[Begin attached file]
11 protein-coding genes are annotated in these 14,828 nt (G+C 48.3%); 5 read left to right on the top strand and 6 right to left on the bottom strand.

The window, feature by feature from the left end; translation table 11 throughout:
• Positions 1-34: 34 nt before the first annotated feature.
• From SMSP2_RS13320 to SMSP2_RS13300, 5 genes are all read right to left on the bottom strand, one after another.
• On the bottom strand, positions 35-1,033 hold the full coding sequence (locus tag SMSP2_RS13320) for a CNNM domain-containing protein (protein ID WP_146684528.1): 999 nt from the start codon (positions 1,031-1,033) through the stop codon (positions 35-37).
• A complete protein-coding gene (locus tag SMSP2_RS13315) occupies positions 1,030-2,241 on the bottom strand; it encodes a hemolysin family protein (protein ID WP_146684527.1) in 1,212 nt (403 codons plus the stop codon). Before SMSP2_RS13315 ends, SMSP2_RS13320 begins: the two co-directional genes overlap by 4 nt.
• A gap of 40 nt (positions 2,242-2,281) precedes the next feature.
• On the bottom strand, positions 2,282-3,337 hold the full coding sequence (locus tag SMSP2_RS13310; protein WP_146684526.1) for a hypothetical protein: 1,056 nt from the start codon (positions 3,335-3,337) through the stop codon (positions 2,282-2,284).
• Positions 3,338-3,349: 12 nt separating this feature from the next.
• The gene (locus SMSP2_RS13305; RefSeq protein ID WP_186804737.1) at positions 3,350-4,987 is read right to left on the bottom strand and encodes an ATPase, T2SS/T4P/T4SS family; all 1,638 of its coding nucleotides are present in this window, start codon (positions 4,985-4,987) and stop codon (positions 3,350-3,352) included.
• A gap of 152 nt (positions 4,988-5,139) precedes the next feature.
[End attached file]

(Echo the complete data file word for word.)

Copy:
11 protein-coding genes are annotated in these 14,828 nt (G+C 48.3%); 5 read left to right on the top strand and 6 right to left on the bottom strand.

The window, feature by feature from the left end; translation table 11 throughout:
• Positions 1-34: 34 nt before the first annotated feature.
• From SMSP2_RS13320 to SMSP2_RS13300, 5 genes are all read right to left on the bottom strand, one after another.
• On the bottom strand, positions 35-1,033 hold the full coding sequence (locus tag SMSP2_RS13320) for a CNNM domain-containing protein (protein ID WP_146684528.1): 999 nt from the start codon (positions 1,031-1,033) through the stop codon (positions 35-37).
• A complete protein-coding gene (locus tag SMSP2_RS13315) occupies positions 1,030-2,241 on the bottom strand; it encodes a hemolysin family protein (protein ID WP_146684527.1) in 1,212 nt (403 codons plus the stop codon). Before SMSP2_RS13315 ends, SMSP2_RS13320 begins: the two co-directional genes overlap by 4 nt.
• A gap of 40 nt (positions 2,242-2,281) precedes the next feature.
• On the bottom strand, positions 2,282-3,337 hold the full coding sequence (locus tag SMSP2_RS13310; protein WP_146684526.1) for a hypothetical protein: 1,056 nt from the start codon (positions 3,335-3,337) through the stop codon (positions 2,282-2,284).
• Positions 3,338-3,349: 12 nt separating this feature from the next.
• The gene (locus SMSP2_RS13305; RefSeq protein ID WP_186804737.1) at positions 3,350-4,987 is read right to left on the bottom strand and encodes an ATPase, T2SS/T4P/T4SS family; all 1,638 of its coding nucleotides are present in this window, start codon (positions 4,985-4,987) and stop codon (positions 3,350-3,352) included.
• A gap of 152 nt (positions 4,988-5,139) precedes the next feature.